Elections

East 4th Street a platform for protest at GOP convention

Mariam Noujaim, 62, who is from Egypt but currently living in California, left, tries to make a point about immigration with Desiree Hoy, of Detroit, Mich., on East 4th Street in Cleveland, on Wednesday. Hoy’s shirt bears a Muslim greeting written in Arabic, “Peace Be Upon You.”
Mariam Noujaim, 62, who is from Egypt but currently living in California, left, tries to make a point about immigration with Desiree Hoy, of Detroit, Mich., on East 4th Street in Cleveland, on Wednesday. Hoy’s shirt bears a Muslim greeting written in Arabic, “Peace Be Upon You.” Special to the Centre Daily Times

Silently, Desiree Hoy made her statement by holding up a sign that asked a rather straightforward question –– “Is Trump Racist?”

Hoy, of Detroit, wasn’t interested in answering questions, not even the one she posed. She knew where she stood on the matter. And her question wasn’t rhetorical. She actually wanted to listen to what others had to say on the issue.

For the few questions she did answer, her responses were broad and brief. She called herself a millennial when asked for her age.

“It’s important for me to spread peace,” said Hoy.

Hoy remained mute as she stood amid the various characters of the bustling East 4th Street, many of whom were brought together by the political stage of the Republican National Convention. Her longing for peace was the lone agenda that she explicitly stated.

Because it is located just a few blocks from the Quicken Loans Arena, where much of the convention is taking place, East 4th Street creates a serviceable platform for these characters to make their voices heard.

Mariam Noujaim, 62, played the role of Hoy’s fiery antithesis as she shouted the reasons why she supported Republican presidential nominee Donald Trump. Most of those reasons regarded immigration reform, which Trump has made one of his most adamant rallying cries.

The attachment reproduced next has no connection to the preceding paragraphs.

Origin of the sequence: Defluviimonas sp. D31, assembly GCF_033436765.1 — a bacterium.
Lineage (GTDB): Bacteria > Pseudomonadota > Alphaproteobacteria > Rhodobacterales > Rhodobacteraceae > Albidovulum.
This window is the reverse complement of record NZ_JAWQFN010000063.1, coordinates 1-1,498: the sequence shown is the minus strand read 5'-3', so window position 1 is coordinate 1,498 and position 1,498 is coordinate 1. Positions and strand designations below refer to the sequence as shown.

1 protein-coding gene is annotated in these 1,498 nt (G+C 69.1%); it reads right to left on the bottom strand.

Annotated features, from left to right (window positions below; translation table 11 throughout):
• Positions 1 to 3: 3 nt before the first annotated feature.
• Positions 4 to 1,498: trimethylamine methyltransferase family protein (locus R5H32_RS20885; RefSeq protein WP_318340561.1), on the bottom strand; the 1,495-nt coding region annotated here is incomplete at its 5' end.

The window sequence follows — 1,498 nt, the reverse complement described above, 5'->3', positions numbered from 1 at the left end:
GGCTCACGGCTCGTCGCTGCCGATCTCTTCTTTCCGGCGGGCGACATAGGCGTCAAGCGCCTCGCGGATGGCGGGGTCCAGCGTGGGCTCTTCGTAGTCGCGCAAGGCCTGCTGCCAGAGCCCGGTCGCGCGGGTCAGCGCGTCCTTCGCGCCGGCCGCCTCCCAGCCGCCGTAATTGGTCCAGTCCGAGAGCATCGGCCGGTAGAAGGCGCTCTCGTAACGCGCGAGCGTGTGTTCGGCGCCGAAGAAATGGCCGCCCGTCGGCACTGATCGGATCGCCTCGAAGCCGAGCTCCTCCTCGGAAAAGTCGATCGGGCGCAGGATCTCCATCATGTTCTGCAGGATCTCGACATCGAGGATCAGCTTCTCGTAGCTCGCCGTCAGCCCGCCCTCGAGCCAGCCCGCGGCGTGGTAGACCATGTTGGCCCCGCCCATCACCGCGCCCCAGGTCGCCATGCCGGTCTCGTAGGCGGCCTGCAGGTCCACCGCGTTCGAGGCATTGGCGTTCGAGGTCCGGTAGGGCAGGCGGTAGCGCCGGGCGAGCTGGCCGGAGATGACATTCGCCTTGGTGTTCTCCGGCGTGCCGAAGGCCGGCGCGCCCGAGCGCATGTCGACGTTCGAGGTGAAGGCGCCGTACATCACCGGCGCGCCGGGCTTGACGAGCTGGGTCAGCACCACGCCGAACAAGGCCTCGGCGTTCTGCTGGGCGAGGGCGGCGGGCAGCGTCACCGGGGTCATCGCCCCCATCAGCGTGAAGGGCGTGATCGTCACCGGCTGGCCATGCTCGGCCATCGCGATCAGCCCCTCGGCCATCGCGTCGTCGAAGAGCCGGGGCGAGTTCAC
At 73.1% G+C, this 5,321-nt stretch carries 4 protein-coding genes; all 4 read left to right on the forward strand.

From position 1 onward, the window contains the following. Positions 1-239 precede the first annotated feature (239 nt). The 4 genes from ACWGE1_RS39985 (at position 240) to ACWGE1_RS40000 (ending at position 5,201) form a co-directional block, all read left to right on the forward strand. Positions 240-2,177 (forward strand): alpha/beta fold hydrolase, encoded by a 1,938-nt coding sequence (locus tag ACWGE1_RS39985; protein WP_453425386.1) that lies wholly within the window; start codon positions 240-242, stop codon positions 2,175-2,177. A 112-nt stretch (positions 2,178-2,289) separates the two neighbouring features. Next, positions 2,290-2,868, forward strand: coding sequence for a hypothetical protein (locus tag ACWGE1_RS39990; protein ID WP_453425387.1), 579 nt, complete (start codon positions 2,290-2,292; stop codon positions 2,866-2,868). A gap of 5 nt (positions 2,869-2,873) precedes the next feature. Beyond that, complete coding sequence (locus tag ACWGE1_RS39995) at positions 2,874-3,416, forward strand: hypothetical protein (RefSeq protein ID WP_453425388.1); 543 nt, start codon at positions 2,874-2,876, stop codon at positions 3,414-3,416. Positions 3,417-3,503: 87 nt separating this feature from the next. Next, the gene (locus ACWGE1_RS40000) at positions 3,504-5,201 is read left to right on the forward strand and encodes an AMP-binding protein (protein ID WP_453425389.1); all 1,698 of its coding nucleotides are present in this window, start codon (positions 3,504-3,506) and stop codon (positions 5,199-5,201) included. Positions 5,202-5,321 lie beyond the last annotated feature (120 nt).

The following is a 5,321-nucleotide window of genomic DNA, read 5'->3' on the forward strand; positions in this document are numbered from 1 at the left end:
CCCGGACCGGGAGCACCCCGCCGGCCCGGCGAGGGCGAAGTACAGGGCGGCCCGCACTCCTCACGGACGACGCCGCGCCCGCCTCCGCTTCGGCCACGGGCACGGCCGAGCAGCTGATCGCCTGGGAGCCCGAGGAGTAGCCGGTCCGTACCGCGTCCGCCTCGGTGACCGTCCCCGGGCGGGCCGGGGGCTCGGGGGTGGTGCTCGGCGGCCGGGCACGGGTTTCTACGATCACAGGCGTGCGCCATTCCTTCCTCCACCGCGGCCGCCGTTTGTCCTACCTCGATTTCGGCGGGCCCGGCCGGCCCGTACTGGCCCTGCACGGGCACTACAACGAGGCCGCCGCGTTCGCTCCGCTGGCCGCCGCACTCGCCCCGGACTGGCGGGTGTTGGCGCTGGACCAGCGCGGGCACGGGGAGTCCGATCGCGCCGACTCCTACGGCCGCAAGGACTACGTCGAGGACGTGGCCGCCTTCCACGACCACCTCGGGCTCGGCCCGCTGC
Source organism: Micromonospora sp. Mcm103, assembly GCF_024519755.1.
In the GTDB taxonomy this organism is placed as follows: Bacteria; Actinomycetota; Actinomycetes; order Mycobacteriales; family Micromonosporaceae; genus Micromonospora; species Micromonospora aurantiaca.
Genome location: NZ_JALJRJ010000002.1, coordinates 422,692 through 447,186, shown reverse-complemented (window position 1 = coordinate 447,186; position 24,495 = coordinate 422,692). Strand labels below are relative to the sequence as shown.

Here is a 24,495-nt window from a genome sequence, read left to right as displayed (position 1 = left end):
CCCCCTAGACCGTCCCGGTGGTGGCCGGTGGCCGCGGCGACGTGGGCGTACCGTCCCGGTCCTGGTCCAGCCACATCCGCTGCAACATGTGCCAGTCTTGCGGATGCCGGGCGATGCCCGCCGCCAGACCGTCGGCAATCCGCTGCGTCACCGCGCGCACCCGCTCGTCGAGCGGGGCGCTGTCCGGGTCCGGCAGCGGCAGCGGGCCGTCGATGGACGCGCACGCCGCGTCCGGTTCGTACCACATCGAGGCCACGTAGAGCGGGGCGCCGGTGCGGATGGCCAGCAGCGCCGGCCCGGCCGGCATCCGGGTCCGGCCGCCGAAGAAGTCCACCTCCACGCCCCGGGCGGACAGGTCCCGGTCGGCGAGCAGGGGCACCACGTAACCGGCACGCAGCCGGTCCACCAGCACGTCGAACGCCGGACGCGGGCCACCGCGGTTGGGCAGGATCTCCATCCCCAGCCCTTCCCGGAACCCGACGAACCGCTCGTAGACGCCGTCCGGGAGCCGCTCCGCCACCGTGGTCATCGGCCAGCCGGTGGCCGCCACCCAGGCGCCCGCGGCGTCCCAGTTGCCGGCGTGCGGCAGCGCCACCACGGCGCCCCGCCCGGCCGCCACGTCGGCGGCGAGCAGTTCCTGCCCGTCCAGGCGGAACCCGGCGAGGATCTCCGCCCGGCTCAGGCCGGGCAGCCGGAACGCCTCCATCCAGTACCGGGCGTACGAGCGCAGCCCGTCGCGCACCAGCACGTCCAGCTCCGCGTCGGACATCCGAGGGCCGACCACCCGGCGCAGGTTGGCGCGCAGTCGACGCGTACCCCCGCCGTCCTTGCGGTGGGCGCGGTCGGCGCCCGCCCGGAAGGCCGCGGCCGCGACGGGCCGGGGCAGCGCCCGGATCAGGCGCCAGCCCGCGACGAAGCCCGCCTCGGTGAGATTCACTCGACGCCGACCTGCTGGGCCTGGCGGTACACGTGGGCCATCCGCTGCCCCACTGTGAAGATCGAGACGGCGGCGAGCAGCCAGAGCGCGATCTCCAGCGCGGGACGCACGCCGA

Originally from Egypt, Noujaim used her own experiences as a legal immigrant to explain why Trump’s campaign resonates with her.

“Illegals cut to the front of the line,” she said, talking about the process of becoming an American citizen. “They need to get to the back of the line and do it the right way.”

In jester-like fashion, two flamboyant young men provided much of the performance’s comic relief, relying on their outlandish appearances to deliver a biting satire.

One of the two men dressed in drag. With his mouth coated with red lipstick, he strongly resembled Heath Ledger’s version of the Joker in the Dark Knight. The second man wore a diaper, pretending to be the other man’s baby.

As the two made their way down the street, they asked many nearby Republicans to “kick the baby.”

When their demands were rejected, they bitterly fired back, “If Mike Pence kicks babies, why don’t you?”

The kicking babies reference, they said, was the result of Pence’s strong opposition to abortion rights.

When a reporter asked for their names, they didn’t break character. Instead, they simply responded, “mom” and “baby.”

Not far away stood Loren Spivack, 50, who has written three books, all of which criticize three major Democratic politicians. He was selling them for $20 on the street.

He wrote his first book about President Barack Obama in the style of Dr. Seuss’ “The Cat in the Hat.” He claimed he’s sold 25,000 copies of the book since its publication in 2012.

His second book models “The Lorax” and is an indictment of Al Gore and other environmentalists. The third one tells the story of Bill and Hillary Clinton tied to the plot of “The Wizard of Oz.”

“Environmentalists are destroying America for profit,” said Spivack.

Nicknamed the “Free Market Warrior,” Spivack said his books aren’t subject to copyright infringement because they’re parodies.

Matt Martell is a Penn State University journalism student covering the Republican National Convention for the Centre Daily Times.

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